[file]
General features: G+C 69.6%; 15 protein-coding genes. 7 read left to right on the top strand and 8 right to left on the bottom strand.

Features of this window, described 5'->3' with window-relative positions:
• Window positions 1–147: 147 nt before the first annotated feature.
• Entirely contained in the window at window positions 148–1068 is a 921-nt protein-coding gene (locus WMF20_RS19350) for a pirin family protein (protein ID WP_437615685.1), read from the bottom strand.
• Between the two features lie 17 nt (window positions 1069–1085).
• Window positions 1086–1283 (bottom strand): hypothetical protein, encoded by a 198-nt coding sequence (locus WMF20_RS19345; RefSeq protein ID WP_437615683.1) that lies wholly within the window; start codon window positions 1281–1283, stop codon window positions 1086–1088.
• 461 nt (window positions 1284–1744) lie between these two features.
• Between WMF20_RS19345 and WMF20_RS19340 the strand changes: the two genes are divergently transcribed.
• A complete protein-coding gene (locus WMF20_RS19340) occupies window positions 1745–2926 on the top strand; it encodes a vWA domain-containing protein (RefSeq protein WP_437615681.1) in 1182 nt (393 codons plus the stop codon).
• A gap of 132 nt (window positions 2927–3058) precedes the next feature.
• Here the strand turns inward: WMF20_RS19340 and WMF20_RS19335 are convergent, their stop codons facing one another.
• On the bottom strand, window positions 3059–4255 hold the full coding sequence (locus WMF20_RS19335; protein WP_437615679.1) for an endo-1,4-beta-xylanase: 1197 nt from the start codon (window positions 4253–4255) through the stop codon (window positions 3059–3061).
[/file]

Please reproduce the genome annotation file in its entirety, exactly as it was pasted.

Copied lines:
General features: G+C 69.6%; 15 protein-coding genes. 7 read left to right on the top strand and 8 right to left on the bottom strand.

Features of this window, described 5'->3' with window-relative positions:
• Window positions 1–147: 147 nt before the first annotated feature.
• Entirely contained in the window at window positions 148–1068 is a 921-nt protein-coding gene (locus WMF20_RS19350) for a pirin family protein (protein ID WP_437615685.1), read from the bottom strand.
• Between the two features lie 17 nt (window positions 1069–1085).
• Window positions 1086–1283 (bottom strand): hypothetical protein, encoded by a 198-nt coding sequence (locus WMF20_RS19345; RefSeq protein ID WP_437615683.1) that lies wholly within the window; start codon window positions 1281–1283, stop codon window positions 1086–1088.
• 461 nt (window positions 1284–1744) lie between these two features.
• Between WMF20_RS19345 and WMF20_RS19340 the strand changes: the two genes are divergently transcribed.
• A complete protein-coding gene (locus WMF20_RS19340) occupies window positions 1745–2926 on the top strand; it encodes a vWA domain-containing protein (RefSeq protein WP_437615681.1) in 1182 nt (393 codons plus the stop codon).
• A gap of 132 nt (window positions 2927–3058) precedes the next feature.
• Here the strand turns inward: WMF20_RS19340 and WMF20_RS19335 are convergent, their stop codons facing one another.
• On the bottom strand, window positions 3059–4255 hold the full coding sequence (locus WMF20_RS19335; protein WP_437615679.1) for an endo-1,4-beta-xylanase: 1197 nt from the start codon (window positions 4253–4255) through the stop codon (window positions 3059–3061).